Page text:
From The Adolescent, by Fyodor Dostoyevsky
I may have done a bad thing in sitting down to write: there’s infinitely more inside me than I have expressed in words. An idea, even if a bad one, is always more profound while it’s still with you, but when put into words – it’s largely ridiculous and dishonourable. Versilov told me that the opposite happens only with bad people. They simply lie; to them it comes easily. I’m trying to write the whole truth and it’s terribly hard!
From Youth, by Leo Tolstoy
“Well, now for some sleep,” he said.
“Yes,” I replied, “just one more thing.”
“Is it wonderful to be alive in this world?”
“Yes, it is,” he replied with such a voice that I felt I could see the expression of his joyful, tender eyes and his childlike smile in the dark.
From Childhood, by Leo Tolstoy
I had the strangest notions of beauty – I even regarded Karl Ivanych as the most handsome man in the world, but I also knew very well that I was not good-looking, and I was not at all mistaken about that; therefore any comments on my looks offended me deeply.
I remember well how one evening – I was six then – there was a discussion about my face; she said that I had intelligent eyes and a pleasant smile, and finally, giving way to Papa’s arguments and to the obvious, she was forced to admit that I was ugly, and then, when I thanked her for dinner, she patted me on the cheek and said:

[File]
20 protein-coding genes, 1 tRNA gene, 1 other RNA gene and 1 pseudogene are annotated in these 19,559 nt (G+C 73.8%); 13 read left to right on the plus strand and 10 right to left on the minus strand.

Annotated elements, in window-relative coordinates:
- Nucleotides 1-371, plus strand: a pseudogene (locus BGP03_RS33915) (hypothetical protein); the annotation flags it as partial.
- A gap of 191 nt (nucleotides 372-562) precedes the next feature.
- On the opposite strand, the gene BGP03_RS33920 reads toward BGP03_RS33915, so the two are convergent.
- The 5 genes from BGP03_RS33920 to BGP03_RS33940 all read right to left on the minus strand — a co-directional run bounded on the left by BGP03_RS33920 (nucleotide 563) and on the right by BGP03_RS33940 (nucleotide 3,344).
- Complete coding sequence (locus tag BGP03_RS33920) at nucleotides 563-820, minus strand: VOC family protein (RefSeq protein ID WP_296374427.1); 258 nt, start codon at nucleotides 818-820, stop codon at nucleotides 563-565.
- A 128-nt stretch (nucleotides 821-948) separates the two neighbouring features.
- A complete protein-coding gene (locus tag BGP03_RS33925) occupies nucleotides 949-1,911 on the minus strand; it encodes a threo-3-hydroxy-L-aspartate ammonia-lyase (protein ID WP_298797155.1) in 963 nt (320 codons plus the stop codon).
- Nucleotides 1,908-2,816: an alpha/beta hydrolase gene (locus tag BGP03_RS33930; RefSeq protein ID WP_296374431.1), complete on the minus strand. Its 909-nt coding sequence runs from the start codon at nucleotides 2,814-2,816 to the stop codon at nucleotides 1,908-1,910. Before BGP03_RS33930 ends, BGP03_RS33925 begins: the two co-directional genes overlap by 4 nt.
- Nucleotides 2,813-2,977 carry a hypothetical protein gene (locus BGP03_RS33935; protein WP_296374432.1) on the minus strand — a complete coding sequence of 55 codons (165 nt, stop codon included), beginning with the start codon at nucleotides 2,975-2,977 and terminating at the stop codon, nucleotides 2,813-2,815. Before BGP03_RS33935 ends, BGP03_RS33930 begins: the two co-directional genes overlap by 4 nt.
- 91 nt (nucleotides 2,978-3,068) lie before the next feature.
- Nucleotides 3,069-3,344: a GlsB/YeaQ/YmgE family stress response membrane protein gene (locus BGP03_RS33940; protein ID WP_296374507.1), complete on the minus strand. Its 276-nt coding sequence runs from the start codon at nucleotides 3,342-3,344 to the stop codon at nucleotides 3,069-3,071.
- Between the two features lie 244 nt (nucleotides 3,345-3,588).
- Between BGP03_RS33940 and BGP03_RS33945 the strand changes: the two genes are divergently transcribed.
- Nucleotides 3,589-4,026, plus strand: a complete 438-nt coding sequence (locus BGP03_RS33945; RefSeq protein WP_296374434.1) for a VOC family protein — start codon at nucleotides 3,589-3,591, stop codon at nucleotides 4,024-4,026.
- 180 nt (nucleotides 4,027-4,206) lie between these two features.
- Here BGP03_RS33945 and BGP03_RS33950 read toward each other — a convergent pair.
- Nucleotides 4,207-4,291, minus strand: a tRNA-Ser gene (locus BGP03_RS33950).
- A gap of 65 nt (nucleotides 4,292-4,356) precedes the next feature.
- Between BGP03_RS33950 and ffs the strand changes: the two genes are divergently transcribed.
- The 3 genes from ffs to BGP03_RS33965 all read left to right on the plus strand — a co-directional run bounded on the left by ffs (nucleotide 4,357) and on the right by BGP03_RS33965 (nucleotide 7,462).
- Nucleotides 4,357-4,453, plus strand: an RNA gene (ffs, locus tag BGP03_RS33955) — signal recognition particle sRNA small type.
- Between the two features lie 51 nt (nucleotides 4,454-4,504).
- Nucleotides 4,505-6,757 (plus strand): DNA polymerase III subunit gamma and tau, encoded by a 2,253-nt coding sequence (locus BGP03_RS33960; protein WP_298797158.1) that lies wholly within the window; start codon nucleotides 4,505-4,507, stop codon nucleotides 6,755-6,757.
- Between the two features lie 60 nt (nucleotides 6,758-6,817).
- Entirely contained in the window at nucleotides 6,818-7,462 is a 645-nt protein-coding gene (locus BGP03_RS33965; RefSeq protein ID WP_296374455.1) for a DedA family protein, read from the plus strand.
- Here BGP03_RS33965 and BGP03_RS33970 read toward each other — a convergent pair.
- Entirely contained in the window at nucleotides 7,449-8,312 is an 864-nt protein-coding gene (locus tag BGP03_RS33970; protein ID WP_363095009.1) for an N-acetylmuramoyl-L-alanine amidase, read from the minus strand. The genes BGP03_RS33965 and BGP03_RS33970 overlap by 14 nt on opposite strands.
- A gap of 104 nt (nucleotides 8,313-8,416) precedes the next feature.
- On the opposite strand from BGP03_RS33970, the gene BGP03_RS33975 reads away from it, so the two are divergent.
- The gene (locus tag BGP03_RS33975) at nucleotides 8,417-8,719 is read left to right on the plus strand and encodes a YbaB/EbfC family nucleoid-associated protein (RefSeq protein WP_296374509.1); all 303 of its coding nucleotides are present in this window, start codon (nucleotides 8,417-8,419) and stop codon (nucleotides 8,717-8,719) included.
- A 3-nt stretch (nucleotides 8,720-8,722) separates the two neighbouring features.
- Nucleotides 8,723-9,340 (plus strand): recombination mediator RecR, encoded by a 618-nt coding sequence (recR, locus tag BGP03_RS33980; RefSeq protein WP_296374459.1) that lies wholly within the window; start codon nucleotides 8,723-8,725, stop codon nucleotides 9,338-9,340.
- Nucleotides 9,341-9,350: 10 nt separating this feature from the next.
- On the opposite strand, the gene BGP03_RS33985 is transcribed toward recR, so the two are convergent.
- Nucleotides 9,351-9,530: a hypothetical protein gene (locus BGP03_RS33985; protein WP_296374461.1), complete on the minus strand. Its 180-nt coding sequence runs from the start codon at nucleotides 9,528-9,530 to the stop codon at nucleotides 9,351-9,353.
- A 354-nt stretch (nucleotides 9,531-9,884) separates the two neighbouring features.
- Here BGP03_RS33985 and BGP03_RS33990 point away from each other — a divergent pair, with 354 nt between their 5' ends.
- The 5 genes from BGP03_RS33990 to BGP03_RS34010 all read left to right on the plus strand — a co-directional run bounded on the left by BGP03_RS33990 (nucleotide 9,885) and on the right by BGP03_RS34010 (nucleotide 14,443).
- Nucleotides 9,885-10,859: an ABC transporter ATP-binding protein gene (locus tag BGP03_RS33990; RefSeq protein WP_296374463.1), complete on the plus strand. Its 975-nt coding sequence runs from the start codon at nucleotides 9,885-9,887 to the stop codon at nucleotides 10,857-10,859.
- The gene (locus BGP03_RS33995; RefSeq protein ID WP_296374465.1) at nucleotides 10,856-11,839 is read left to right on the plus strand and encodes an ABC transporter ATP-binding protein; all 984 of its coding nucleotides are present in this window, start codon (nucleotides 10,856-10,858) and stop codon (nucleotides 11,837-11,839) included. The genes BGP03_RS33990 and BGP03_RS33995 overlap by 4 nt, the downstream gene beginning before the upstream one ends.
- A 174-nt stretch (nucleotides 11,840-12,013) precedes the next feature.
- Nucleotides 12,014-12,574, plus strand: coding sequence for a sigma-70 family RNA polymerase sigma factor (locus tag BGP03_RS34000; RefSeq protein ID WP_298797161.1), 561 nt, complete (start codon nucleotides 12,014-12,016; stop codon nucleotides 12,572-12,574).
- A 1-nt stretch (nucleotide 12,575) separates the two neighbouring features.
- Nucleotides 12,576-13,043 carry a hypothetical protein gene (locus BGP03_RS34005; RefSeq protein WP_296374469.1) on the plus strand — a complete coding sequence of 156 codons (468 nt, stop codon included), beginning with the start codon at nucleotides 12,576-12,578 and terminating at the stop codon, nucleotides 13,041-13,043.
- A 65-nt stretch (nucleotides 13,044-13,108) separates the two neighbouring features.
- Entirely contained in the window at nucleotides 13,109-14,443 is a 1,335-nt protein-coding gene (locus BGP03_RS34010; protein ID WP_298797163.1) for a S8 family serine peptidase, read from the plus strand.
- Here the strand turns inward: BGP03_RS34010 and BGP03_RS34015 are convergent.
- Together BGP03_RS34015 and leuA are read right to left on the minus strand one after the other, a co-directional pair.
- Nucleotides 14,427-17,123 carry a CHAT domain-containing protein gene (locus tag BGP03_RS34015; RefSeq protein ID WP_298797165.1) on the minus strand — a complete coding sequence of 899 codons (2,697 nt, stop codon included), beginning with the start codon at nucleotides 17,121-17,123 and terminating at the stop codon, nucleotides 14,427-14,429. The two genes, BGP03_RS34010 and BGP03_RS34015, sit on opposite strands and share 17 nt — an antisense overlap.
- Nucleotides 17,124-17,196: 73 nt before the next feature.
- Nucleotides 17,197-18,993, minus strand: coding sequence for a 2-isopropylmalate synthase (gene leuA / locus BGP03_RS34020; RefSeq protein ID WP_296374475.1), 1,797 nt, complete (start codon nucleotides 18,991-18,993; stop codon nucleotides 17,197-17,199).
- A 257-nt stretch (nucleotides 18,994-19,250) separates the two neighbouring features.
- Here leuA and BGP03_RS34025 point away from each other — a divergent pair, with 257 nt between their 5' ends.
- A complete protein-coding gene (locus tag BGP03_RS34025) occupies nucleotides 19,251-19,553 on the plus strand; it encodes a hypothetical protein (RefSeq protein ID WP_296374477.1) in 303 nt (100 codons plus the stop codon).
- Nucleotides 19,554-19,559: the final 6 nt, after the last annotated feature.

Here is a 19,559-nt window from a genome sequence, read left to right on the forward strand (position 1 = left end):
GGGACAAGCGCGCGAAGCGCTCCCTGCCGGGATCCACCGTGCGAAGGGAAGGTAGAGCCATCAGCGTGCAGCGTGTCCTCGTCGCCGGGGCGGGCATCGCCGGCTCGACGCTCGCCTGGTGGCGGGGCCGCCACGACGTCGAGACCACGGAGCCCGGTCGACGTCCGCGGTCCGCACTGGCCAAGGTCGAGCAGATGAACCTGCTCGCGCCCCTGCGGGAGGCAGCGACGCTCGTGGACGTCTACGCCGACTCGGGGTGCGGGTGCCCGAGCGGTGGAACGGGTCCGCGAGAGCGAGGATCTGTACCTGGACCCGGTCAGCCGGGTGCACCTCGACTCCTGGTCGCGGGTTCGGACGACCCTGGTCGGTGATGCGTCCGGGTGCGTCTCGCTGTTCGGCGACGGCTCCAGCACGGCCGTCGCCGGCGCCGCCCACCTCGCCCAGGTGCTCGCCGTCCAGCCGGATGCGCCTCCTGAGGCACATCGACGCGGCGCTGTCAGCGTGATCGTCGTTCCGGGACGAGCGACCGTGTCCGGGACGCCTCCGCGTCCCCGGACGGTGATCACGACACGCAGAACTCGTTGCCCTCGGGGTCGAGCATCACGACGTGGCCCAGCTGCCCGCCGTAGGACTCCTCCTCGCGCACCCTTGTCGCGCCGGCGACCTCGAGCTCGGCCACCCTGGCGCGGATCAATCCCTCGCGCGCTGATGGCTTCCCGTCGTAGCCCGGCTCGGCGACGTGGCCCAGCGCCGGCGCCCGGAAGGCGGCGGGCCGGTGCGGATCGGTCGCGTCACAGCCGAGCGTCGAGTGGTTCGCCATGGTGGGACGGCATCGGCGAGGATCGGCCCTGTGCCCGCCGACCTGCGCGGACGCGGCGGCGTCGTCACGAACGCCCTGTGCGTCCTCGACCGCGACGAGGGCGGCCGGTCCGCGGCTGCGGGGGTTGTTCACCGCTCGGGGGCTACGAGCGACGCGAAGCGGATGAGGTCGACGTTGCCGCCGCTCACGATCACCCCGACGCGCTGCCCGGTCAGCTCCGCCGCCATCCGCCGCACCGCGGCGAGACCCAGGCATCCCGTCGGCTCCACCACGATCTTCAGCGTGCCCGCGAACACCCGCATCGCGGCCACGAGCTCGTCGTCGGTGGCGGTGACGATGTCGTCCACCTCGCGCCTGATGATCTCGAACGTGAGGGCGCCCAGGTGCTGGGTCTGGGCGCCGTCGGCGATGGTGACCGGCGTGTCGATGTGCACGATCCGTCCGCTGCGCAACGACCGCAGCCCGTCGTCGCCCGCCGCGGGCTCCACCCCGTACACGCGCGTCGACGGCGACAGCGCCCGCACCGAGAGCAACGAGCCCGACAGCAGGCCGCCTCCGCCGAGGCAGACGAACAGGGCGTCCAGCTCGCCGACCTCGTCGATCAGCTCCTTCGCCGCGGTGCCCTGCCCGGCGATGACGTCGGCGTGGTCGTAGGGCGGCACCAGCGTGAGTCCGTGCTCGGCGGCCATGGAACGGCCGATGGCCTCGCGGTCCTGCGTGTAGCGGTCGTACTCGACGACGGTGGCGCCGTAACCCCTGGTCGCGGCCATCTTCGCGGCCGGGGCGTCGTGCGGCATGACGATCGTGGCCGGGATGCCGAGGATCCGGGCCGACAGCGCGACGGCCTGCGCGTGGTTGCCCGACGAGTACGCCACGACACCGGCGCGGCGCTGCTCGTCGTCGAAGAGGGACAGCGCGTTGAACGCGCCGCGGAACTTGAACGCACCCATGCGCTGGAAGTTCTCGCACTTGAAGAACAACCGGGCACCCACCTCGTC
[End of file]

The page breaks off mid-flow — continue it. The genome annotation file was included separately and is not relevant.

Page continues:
“You should know, Nikolyenka, that no one will love you for your face; that’s why you must try and be a good and clever boy.”
Those words not only convinced me that I was not handsome but also that I would definitely be a good, clever boy.
In spite of this, I often suffered moments of despair. I imagined that there was no happiness on earth for a person like me, with such a broad nose, thick lips and small grey eyes. I asked God to perform a miracle – to turn me into a good-looking man, and I would have given anything I had then and everything I would have in the future in return for a handsome face.
From The Devils by Fyodor Dostoyevsky:
‘I can’t understand it!’ Stavrogin said angrily. ‘Why does everybody expect something from me that is not expected from anybody else? Why should I put up with things no one else puts up with? Why should I agree to burdens no one else can bear?’
‘I thought you were looking for a burden yourself.’
‘Me looking for a burden?’
‘You – you realized that?’
‘Is it so noticeable?’